The markets for building analytics used in the Middle East and US will both see triple-digit growth over the next five years, according to a report by IMS Research – now part of IHS Inc.
IMS Research forecasts the global market for building analytics used in intelligent buildings will be worth nearly $50 million in 2016. Major drivers of the building analytics market include legislation and certification for both commercial and government buildings; monetary incentives for green buildings; potential energy savings; and reduced maintenance and servicing costs.
Furthermore, it is anticipated that building analytics will increasingly be used in conjunction with demand-response as a means to more efficiently reduce the energy consumption of a building without adversely affecting occupants.
“The market for building analytics is currently in the initial stages of development, ” said Sam Grinter, market analyst. “Early adopters in the Middle East, the U.S. and Australia have been quick to take advantage of the benefits offered by these solutions. These geographic markets will continue to be key growth areas for building analytics over the next four to five years.”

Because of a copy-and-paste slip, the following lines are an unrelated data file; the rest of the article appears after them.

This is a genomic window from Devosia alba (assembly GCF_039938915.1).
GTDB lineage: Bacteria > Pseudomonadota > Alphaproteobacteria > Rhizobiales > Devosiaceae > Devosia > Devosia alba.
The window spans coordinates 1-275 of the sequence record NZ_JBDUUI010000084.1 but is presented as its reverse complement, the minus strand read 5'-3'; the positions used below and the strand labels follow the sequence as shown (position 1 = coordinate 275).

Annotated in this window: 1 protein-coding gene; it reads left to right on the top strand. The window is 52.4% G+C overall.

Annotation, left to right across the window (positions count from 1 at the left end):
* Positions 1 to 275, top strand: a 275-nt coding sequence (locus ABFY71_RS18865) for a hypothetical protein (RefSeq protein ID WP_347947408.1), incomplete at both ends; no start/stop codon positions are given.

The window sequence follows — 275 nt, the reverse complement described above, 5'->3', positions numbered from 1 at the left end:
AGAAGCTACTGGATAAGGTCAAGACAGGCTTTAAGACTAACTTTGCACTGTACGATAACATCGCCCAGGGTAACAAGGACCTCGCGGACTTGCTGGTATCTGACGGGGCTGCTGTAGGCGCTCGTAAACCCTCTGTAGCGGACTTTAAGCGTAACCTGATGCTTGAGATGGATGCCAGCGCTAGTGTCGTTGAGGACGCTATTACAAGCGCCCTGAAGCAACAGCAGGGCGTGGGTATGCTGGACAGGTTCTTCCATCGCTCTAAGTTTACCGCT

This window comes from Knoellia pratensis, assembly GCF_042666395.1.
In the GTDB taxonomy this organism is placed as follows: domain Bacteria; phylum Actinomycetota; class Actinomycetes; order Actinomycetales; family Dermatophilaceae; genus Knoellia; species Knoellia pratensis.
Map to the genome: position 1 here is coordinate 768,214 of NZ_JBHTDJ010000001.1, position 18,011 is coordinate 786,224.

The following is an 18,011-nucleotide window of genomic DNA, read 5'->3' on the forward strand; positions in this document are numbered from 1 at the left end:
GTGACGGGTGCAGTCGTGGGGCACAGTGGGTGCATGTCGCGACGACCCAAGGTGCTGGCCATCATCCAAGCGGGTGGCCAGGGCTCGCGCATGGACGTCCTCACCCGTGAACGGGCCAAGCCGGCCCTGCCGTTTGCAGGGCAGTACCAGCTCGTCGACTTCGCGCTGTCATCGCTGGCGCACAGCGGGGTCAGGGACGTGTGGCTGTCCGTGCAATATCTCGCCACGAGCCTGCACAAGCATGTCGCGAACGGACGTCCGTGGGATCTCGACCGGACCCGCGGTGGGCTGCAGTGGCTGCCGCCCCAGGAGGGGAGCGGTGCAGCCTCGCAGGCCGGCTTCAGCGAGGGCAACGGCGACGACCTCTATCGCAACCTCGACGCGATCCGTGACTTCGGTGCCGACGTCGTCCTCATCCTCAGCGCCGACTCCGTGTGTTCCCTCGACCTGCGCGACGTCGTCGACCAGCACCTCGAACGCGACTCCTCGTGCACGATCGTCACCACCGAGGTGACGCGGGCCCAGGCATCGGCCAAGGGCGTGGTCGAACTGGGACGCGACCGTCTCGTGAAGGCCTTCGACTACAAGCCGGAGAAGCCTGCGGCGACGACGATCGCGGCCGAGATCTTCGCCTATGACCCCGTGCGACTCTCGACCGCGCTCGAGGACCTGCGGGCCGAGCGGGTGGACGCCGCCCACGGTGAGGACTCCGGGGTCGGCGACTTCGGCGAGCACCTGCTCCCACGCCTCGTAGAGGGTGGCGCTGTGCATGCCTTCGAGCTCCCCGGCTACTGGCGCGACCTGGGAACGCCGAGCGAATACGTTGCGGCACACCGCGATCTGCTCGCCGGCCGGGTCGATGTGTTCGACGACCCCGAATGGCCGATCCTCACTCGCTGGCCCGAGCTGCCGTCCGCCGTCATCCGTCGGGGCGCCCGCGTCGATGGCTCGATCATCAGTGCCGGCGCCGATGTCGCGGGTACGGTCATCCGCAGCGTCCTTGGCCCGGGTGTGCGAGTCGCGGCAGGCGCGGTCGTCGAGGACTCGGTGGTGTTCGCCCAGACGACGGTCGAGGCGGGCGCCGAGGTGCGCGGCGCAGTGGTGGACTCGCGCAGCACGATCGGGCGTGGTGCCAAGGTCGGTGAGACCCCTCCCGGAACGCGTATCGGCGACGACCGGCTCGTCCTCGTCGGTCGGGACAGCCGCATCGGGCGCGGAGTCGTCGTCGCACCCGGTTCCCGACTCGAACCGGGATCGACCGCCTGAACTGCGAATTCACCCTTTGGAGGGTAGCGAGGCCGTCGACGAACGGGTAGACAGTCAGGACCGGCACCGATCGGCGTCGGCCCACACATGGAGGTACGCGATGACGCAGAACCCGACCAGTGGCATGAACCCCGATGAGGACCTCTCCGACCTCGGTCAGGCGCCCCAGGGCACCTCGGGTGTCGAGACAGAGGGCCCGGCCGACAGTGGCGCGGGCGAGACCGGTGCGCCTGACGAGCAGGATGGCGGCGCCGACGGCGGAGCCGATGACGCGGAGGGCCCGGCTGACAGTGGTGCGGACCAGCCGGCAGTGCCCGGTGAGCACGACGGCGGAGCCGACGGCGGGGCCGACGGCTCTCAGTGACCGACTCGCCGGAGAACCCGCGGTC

Sustainable value-added services, such as building analytics, are currently being supported by local governments and businesses in the Middle East and U.S. For example, the Emirates Energy Star is a certification body that hands out awards on the basis of a buildings energy savings. Meanwhile, the U.S. General Services Administration (GSA) is also taking advantage of the $4 billion Green Building Initiative announced by President Obama in 2011.
“Legislation will be a crucial factor in driving wider global adoption of building analytics, ” Grinter added. “Other countries will likely follow Australia ’s lead in implementing measures such as the carbon tax, thus making the energy consumption of buildings a key concern for building owners. ”
While the building analytics market is still in the very early stages of development, it presents a good opportunity for investment in what otherwise is a relatively conservative industry. For building analytics to see widespread adoption, nationwide legislation aimed at reducing energy consumption will have to be implemented, and the potential benefits of using building analytics must be clearly presented to building owners and key decision makers.